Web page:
#TIL: JsonConfig

I tweeted last week that I was starting to fall for JsonConfig, a configuration framework written by Timo Dorr for .NET. It’s a great utility that uses Json files to give you an object-based configuration (that’s right, NESTED VALUES!) and uses .net’s dynamic objects to provide it.

It was actually funny how it came up – I was thinking how I needed something slightly more powerful than ConfigurationManager.AppSettings on my project. At the same time a co-worker was asking me about ways to send configuration values from the server to the client, to which I suggested a hosted JSON file. In the back of my mind I thought “there’s got to be some way to combine the two” (well, I actually was thinking how I could write my own), and a quick google search turned up the JsonConfig repository on GitHub.

JsonConfig is a quick & simple library that uses JsonFX and .net’s dynamic feature to provide an object-based configuration to .NET applications. Your .conf JSON files can be placed as embedded resources in your libraries or as a .conf file in the application folder. Better yet, it supports a basic inheritance so you can specify defaults in your embedded files and overwrite or amend those settings with the application folder file.

It’s as simple as writing a json file:

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{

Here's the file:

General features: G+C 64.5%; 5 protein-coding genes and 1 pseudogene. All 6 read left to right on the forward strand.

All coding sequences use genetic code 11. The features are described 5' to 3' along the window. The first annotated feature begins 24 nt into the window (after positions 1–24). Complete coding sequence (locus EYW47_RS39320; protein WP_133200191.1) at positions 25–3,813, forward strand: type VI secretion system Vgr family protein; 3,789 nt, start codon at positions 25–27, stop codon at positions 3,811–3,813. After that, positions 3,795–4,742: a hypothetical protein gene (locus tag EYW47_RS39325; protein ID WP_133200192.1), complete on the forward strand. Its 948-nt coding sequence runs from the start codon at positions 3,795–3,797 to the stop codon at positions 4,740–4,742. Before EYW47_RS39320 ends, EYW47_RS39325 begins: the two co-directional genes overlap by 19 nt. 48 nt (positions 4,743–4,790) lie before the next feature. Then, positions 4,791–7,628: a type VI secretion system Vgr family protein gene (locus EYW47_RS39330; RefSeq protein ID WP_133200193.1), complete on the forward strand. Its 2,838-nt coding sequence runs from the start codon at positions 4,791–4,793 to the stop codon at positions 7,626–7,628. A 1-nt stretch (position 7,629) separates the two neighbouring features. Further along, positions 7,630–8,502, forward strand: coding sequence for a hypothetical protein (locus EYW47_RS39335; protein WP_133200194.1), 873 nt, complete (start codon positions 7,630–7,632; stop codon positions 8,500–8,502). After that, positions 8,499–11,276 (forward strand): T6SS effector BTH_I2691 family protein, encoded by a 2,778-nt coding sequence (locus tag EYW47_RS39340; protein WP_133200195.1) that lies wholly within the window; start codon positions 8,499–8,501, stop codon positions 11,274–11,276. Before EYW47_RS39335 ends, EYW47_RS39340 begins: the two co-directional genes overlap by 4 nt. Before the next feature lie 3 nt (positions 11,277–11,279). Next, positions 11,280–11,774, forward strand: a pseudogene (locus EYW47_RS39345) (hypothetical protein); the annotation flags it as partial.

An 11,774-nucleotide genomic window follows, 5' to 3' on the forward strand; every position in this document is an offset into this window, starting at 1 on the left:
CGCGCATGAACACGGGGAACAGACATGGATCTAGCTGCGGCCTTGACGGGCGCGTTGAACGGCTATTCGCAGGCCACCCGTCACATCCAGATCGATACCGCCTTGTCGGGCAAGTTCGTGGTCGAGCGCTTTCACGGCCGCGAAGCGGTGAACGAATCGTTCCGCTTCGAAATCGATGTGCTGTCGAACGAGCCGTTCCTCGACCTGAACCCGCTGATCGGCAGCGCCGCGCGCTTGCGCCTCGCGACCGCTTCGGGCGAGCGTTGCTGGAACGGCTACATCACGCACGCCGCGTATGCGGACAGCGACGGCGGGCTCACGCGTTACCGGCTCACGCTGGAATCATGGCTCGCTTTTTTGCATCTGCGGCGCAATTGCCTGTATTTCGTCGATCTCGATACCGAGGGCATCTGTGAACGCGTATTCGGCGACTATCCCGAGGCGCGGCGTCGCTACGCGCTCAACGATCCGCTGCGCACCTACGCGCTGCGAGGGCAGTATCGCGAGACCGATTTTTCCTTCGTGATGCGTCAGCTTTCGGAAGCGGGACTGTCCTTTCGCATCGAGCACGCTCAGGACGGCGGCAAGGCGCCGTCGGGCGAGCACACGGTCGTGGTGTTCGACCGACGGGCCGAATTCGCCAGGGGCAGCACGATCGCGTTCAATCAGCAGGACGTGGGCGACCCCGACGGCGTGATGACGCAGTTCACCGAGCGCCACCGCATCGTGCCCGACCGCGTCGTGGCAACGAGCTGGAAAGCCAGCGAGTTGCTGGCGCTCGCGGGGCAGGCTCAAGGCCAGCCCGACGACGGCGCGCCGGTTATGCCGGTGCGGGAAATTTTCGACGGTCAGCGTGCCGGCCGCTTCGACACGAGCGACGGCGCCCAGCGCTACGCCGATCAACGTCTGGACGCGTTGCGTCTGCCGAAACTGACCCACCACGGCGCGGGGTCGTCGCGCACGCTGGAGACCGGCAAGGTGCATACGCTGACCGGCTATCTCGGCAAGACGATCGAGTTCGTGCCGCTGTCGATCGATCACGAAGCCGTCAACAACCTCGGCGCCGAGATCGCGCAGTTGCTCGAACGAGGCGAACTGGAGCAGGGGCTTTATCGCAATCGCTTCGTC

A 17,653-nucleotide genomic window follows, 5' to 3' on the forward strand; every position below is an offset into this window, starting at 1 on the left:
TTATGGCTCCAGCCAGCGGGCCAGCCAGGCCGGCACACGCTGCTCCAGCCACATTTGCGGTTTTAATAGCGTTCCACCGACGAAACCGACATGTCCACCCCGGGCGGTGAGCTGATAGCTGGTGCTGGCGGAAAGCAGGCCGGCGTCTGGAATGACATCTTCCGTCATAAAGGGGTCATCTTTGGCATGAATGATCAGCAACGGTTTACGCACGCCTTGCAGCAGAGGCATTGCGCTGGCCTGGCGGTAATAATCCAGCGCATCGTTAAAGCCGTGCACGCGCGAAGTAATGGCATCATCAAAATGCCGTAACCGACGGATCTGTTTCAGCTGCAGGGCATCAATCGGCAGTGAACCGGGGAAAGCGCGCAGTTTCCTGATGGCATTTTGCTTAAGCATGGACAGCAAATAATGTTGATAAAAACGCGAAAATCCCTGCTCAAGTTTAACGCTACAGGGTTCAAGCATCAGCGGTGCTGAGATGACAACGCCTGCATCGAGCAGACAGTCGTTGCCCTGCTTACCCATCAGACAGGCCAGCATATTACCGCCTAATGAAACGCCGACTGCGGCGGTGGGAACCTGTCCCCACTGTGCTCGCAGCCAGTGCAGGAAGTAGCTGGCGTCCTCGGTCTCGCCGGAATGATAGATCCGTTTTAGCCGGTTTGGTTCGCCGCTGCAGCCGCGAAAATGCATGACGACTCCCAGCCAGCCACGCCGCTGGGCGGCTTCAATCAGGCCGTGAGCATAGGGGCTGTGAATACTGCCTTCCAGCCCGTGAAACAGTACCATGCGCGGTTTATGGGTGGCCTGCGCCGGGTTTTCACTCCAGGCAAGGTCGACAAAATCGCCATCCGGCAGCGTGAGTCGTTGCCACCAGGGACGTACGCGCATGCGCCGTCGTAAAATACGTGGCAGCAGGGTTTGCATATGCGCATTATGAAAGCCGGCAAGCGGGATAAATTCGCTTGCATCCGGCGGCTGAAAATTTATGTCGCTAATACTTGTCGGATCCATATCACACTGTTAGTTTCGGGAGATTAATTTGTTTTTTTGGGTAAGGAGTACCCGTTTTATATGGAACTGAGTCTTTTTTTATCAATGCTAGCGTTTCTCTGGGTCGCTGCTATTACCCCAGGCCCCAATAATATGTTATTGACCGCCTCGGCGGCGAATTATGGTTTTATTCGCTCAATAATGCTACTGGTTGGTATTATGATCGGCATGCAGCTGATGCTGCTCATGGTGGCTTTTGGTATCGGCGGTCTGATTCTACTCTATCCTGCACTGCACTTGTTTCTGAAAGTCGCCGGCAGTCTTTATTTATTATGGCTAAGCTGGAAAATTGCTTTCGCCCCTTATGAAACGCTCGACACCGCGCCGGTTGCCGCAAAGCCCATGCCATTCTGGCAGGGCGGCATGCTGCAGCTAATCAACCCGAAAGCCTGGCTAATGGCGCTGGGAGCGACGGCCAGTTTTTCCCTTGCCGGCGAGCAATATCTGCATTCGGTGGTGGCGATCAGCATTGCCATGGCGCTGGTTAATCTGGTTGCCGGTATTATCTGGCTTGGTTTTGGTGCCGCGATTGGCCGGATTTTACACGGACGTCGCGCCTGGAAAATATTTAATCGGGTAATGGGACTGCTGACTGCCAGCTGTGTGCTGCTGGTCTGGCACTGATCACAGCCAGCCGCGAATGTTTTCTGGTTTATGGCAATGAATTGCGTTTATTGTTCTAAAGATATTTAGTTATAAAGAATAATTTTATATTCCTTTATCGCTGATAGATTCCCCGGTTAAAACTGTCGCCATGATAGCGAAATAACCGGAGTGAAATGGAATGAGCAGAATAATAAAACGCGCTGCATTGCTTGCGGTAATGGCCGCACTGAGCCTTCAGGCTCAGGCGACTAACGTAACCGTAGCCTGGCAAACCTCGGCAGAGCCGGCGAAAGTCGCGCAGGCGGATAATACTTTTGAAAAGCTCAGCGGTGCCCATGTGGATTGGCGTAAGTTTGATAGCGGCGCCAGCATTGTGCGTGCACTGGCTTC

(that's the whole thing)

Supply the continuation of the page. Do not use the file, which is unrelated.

# This is a comment
  StoreOwner: "John Doe",
  Fruits: ["apple", "orange", "banana"],
  Address: {
      Street: 'Fake St',
      HouseNumber: 123
  }
}

and then accessing those settings through a static Config object:

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Console.WriteLine(Config.Default.StoreOwner);
foreach(var fruit in Config.Default.Fruits)
{
  Console.WriteLine(fruit);
}
Console.WriteLine("{0} {1}", Config.Default.Address.HouseNumber, Config.Default.Address.Street);

My favourite feature is the fact that it’s defined as a dynamic object – you don’t have to create a “placeholder” object so you can access the settings in a strongly-typed manner, and you get the conciseness of an object definition rather than the flat key-value store you get with AppSettings.

Of course, you can override or merge settings in a separate .conf file (ideal for test or production deployment):

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#embedded file
{
  StoreOwner: "John Doe",
  Fruits: ["apple", "orange"]
}
#.conf file
{
  StoreOwner: "Jane Doe",
  ProductionURL: "http://www.rtigger.com",
  Fruits: ["mango", "peach"]
}
#would result in
{
  StoreOwner: "Jane Doe",
  ProductionURL: "http://www.rtigger.com",
  Fruits: ["apple", "orange", "mango", "peach"]
}

As you can see, it does a type of smart merge – existing values are overridden, collections are combined, and new values are inserted. You can access each of those levels of configuration separately:

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//embedded file
Config.Default.StoreOwner.Should().Be("John Doe")
//.conf file
Config.User.Fruits.Should().Contain("mango", "peach")
//merged result
Config.Global.StoreOwner.Should().Be("Jane Doe")

It also has some smart logic for absent config values – if you attempt to access a config setting that isn’t defined (regardless of the nesting) it will return a falsy-equivilent (false, null, or 0 depending on the type).

The only drawback I’ve run into for using JsonConfig is a lack of devops tools around manipulating .conf files (compared to those that exist for xml transforms / .config files), but that could be resolved easily enough. JsonCofing isn’t available on nuget, but you can download the source at the github page.

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